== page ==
Behind the scenes, the Mayor and some members of council were even furious that I surveyed the community on their preferences from the shortlisted names from their own process. All I did was consult my constituents, which is entirely appropriate. I think they didn’t like the survey because it made it painfully obvious that the opposition to honouring local Indigenous people was from a small but vocal minority. It also made clear that the nameless opposition to the project was contrived or meritless. The pro-reconciliation results were decisive – and it was their idea that we engage in a public consult to begin with.

Looking ahead, this community – like others in the region – still has a lot of work to do to understand the way in which racism and colonialism have shaped its history and remains part of its present. Frankly, council has contributed to these problems at various times. It now has work to do to move the community forward, to demonstrate a more robust understanding of what racism is, and to dispense with the rose-coloured view of local history. Many citizens and local organizations are doing this heavy lifting already, such as the Right Relations Circle, and Grand Council Treaty #3, which recently hosted a forum for chiefs and mayors (which Fort Frances, inexplicably, did not attend).


A future council needs to reacquaint itself with the Declaration of Friendship we adopted with the Agency One First Nations in 2019. One way that citizens can make sure that happens is by making these election issues, and electing a more representative council. There is no reason why a community that consists of a quarter to a third Indigenous people cannot elect Indigenous citizens to its municipal council. We need more young voices at the table too. The Colonization saga has been a reminder that local elections matter – and the next one we have is going to be important for writing the next chapter for Fort Frances and the type of community it wants to become.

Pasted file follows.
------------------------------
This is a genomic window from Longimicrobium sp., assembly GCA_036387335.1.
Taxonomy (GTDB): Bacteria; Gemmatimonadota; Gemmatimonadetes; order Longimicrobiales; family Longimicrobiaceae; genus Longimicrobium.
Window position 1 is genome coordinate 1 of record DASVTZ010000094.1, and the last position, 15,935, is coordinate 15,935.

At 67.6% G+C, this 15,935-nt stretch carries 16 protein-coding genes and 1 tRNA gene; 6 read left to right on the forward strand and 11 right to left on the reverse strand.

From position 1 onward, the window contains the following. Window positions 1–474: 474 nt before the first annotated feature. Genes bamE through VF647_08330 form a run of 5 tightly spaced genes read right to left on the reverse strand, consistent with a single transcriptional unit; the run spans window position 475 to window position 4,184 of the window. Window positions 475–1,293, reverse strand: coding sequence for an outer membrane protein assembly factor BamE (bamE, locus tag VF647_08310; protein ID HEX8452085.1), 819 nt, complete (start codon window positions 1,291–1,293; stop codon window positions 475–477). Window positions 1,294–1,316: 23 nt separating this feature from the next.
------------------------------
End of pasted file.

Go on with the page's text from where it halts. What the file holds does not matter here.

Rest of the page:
Relatedly, this saga was also a lesson in the profound level of entitlement and white fragility in this community among a small group who hold economic and political power. But these voices are losing influence, and the numbers show it. You cannot tell me that a community that brings out hundreds of people for an ‘Every Child Matters March’ on Canada Day is not supportive of reconciliation or that there’s any significant group in our community that does not recognize the importance of Indigenous identity in our community’s story.


We are a community at a crossroads – one undergoing tremendous social, economic, and demographic transition. It’s time that council acted like it on social issues. We need local leaders to be more forthright in their commitment to the changes we need to make this a welcoming and vibrant home for the next generation of young families, diverse entrepreneurs, and sought-after professionals.


While the signposts will soon change on Colonization East and West – and that’s a positive development – the path followed to get us here missed an opportunity to achieve more, and it did not take our community in the right direction. We are still finding our way.


On January 1, 2022, Colonization Road East will be renamed Agamiing Drive, which is Anishinaabemowin for “at the shore”, and Colonization Road West will be renamed Sunset Drive, which is a nod to local tourism marketing and the Sunset Country Métis Community.